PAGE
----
At Large  July 24, 2023  Megan D Robinson

Why You Need to Know About Sol LeWitt

Via Wikimedia Commons

Olympic Sculpture Park’s PACCAR Pavilion in Seattle, Washington was transformed in 2014 into a canvas for Sol LeWitt’s Seven cubes with color ink washes superimposed.

Regarded as a founder of both the conceptual and minimalist art movements, American artist Solomon "Sol" LeWitt (1928–2007) used geometric forms, skeletal cubes, lines and curves, along with abstract swathes of color to explore form, ephemerality, and positive and negative space. Many of his structures and murals used exact ratios, and were installed using mathematical patterns.

Born in Connecticut, to Russian Jewish immigrants, LeWitt got a BFA from Syracuse University in 1949, after which, he traveled to Europe where he was exposed to the paintings of Old Masters. In 1953, after serving in the Korean War, LeWitt moved to New York City where he took illustration classes and worked as a graphic designer for magazines and a local architectural firm. 

In 1960, Lewitt started working nights at the Museum of Modern Art (MoMA), where he met artists Robert Ryman, Dan Flavin, and Robert Mangold. Influenced by Robert Rauschenberg and Josef Albers, as well as late 19th-century photographer Eadweard Muybridge’s studies on sequence and locomotion, LeWitt developed his highly conceptual approach to art making. 

Via Wikimedia Commons.

Sol Lewitt, Tower, 1984. Figge Art Museum, Davenport, Iowa

He went on to co-found the nonprofit Printed Matter, Inc. in 1976 with writer and art critic Lucy Lippard. LeWitt’s art and philosophy deeply influenced both his peers and younger artists. During the late 1960s, he taught at a number of New York schools, including New York University and the School of Visual Arts. In 1980, LeWitt traveled to Italy. Upon his return to the U.S., he settled in Chester, Connecticut, which would become his primary place of residence.

While LeWitt became famous in the late 1960s for his wall drawings and "structures" (a term he preferred to "sculptures"), as an artist, he utilized a variety of mediums, including drawing, printmaking, painting, photography, and bookmaking. A prolific artist, LeWitt produced over 50 art books, hundreds of works on paper, numerous structures, and over 1,200 geometric wall drawings.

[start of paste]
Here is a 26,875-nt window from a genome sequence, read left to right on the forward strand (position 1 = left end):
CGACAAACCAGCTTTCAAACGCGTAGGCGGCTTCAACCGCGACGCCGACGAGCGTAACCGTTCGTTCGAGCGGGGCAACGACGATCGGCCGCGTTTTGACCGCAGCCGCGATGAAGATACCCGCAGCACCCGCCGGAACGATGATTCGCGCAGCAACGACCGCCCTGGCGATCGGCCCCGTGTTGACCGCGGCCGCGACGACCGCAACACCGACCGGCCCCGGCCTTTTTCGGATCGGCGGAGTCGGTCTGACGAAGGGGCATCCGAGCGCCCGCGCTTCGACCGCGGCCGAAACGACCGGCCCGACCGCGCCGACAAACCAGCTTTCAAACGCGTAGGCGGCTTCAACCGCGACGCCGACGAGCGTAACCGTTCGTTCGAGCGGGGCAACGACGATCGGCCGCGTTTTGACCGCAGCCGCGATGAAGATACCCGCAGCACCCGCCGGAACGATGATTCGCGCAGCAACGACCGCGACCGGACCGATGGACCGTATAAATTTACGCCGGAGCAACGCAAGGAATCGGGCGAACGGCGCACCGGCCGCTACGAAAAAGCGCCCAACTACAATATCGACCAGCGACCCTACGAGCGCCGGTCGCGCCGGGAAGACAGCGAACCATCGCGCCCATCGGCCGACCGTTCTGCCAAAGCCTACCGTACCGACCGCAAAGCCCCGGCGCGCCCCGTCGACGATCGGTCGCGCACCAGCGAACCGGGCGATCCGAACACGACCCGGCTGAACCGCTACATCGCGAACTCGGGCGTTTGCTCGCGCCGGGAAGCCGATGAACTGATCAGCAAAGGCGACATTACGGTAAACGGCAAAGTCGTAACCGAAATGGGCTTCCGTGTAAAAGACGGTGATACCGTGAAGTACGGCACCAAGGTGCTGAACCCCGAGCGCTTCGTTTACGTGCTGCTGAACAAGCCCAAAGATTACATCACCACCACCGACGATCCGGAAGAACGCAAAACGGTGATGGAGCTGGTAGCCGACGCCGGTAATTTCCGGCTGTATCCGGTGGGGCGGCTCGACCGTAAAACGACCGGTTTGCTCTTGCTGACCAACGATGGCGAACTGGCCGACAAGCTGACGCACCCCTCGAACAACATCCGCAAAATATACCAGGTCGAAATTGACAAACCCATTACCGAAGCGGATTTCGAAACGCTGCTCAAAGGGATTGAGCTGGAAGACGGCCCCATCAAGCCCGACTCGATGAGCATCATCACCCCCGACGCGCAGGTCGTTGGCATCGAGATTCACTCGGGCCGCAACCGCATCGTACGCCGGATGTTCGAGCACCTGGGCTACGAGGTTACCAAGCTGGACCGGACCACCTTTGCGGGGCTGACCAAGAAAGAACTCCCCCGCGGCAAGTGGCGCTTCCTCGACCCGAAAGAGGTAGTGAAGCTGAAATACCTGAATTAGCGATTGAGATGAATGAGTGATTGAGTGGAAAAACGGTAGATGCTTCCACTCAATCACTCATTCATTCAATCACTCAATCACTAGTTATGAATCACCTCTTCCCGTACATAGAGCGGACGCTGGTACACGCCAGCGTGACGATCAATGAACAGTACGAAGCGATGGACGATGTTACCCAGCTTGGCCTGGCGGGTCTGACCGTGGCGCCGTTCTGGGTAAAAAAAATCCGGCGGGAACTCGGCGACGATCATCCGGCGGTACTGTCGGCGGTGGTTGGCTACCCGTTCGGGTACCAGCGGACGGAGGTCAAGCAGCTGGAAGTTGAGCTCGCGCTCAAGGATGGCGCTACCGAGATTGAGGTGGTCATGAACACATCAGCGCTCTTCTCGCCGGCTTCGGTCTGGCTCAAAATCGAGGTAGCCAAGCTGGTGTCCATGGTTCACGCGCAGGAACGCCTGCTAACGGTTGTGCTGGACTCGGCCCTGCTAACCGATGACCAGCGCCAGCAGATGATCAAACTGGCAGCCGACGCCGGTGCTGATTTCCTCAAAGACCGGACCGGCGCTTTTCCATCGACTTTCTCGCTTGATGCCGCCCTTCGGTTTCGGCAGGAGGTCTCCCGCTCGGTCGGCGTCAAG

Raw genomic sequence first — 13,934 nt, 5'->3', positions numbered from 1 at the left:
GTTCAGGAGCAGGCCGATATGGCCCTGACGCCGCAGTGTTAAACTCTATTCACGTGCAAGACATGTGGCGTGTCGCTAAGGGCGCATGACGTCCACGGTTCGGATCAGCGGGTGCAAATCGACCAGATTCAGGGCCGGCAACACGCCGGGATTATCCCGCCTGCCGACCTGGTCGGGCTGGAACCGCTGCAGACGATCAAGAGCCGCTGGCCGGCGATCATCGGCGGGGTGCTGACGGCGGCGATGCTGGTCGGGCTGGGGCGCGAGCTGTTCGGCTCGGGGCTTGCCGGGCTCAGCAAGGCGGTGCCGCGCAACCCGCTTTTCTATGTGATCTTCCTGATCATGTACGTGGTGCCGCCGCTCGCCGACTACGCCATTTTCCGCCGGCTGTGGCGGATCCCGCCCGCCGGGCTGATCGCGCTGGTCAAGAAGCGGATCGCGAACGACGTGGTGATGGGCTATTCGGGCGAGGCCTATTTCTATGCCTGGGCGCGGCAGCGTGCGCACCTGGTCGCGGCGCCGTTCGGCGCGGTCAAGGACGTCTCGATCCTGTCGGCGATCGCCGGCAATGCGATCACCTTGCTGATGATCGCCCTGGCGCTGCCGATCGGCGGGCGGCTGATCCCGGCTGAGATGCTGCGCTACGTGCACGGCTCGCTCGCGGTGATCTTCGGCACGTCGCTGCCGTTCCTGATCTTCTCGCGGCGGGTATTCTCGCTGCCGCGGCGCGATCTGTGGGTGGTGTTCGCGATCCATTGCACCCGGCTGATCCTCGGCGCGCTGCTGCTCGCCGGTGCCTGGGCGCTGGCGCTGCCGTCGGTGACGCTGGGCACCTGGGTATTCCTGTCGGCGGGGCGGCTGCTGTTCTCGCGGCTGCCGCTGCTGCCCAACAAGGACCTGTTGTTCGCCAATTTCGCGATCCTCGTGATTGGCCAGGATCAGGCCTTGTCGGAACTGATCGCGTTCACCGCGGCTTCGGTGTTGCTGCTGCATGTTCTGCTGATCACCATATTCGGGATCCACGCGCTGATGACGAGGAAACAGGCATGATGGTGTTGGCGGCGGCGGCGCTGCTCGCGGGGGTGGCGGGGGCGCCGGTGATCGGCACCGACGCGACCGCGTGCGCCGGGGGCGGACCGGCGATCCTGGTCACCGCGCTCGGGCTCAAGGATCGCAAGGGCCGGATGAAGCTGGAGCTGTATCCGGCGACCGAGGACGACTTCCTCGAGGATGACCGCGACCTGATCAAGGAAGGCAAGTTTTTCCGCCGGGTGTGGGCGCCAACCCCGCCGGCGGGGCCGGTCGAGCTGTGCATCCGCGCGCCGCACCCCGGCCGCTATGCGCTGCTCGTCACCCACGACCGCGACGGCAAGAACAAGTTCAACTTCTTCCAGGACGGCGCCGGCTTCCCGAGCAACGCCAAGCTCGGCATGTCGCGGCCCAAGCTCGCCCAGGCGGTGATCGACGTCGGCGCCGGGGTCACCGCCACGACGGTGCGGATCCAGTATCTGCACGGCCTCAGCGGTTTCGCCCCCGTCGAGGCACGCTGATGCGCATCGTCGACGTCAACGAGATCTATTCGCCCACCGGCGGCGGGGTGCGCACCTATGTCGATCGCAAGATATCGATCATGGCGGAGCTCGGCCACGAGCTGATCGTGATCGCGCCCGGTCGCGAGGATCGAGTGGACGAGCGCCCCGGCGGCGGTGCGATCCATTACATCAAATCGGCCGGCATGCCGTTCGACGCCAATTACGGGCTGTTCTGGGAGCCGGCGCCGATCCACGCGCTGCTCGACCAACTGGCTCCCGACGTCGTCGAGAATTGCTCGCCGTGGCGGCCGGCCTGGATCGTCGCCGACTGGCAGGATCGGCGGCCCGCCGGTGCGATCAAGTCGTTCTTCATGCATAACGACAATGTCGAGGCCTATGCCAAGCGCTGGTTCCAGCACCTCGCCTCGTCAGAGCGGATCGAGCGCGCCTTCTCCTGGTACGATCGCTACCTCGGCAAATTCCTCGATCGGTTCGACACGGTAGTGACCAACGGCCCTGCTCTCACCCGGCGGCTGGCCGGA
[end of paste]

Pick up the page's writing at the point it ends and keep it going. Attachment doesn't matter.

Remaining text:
For the wall drawings, LeWitt would create the artistic concept and then provided detailed instructions for each installation, which would be executed by someone else on site. In allowing other draftsmen to execute his works, according to his plans and diagrams, LeWitt freed himself from the time-consuming aspect of the drawings. But these works also highlighted his belief that the art work was the conception of the idea, and not the execution of it. He also rejected the significance of the artist’s hand in the creation of a work.

Via Wikimedia Commons

Sol LeWitt, Wall Drawing #1152 Whirls and Twirls, 2005.

Wall drawings would be installed and removed for exhibitions, and are still being created today based on his instructions. This kind of art is often called “instruction-based art.” 

LeWitt’s first wall drawings were done in graphite, then in crayon. Over time, the materials evolved to include colored pencil, vibrant India ink washes, and brilliantly colored acrylic paint. His first wall drawing installation was in 1968 at Paula Cooper Gallery in New York, at an exhibition to benefit the Student Mobilization Committee to End the War in Vietnam. Since then, thousands of LeWitt's wall drawings have been installed at art venues around the world. 

Via Wikimedia Commons

This work is an example of LeWitt's "Modular Cube" structures. The negative space between the beams are in an 8/5/1 ratio with the width of the material.

During his trip to Italy in the 1980’s, Lewitt was exposed to Renaissance frescoes. Influenced by Giotto, he explored using gouache in his paintings. After his Italian trip, his line work also became more fluid and exuberant.

The subject of hundreds of solo exhibitions in museums and galleries around the world since 1965, LeWitt was also an avid collector of other artists’ work. His collection included musical scores, 19th century Japanese woodblock prints, and contemporary artists. 

About the Author

Megan D Robinson

Megan D Robinson writes for Art & Object and the Iowa Source.

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